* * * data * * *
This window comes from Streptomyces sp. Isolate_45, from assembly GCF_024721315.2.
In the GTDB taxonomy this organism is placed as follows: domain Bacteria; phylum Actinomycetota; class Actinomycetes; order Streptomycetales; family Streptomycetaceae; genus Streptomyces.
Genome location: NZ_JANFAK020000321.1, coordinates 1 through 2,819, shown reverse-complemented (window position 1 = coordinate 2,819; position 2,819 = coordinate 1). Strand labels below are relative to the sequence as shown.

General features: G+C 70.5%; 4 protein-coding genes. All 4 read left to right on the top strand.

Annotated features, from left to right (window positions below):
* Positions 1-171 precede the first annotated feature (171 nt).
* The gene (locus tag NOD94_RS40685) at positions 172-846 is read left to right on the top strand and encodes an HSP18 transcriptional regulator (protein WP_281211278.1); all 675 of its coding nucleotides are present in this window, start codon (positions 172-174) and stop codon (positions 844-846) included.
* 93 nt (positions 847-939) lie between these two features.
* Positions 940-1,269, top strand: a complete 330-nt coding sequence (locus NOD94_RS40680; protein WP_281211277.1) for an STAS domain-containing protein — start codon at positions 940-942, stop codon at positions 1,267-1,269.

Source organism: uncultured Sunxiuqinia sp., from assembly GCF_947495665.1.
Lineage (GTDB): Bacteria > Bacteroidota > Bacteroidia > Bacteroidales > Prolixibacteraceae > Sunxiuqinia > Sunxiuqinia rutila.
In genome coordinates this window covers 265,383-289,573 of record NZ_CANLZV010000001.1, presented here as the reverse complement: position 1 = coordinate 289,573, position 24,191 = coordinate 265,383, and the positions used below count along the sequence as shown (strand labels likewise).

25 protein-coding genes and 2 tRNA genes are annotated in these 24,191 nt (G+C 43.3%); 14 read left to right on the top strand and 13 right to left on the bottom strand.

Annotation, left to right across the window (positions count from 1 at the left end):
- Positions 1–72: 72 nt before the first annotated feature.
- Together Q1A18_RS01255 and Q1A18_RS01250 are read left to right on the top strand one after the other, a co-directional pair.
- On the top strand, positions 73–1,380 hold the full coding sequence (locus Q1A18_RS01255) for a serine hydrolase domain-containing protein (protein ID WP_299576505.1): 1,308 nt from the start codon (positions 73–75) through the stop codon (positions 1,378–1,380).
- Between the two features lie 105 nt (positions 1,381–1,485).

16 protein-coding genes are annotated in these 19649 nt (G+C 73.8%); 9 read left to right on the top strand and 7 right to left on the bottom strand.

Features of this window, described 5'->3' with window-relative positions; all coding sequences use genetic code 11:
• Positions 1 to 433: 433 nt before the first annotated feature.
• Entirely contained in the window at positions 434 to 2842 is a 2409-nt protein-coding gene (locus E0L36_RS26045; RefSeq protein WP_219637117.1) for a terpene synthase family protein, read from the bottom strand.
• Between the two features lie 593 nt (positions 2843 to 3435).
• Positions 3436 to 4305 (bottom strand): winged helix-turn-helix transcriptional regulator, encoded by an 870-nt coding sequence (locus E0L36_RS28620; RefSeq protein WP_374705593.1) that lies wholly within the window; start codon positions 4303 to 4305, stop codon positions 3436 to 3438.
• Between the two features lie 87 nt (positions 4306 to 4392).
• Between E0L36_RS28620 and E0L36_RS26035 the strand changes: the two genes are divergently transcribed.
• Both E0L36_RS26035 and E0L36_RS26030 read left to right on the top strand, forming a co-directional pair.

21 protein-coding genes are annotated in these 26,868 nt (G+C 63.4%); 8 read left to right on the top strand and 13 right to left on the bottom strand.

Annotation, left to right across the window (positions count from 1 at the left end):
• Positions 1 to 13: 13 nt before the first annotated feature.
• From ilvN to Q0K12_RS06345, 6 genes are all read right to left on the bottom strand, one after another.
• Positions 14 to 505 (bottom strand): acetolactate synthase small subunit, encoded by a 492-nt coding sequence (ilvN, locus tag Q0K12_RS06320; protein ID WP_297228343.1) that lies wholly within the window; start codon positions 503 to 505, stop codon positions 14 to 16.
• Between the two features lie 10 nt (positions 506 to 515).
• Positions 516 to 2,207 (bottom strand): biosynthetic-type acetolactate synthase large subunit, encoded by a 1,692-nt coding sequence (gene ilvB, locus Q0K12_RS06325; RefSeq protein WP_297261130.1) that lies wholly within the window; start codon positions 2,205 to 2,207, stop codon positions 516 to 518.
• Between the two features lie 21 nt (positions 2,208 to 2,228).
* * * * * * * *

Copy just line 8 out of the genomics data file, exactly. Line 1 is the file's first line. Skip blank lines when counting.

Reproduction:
* 93 nt (positions 847-939) lie between these two features.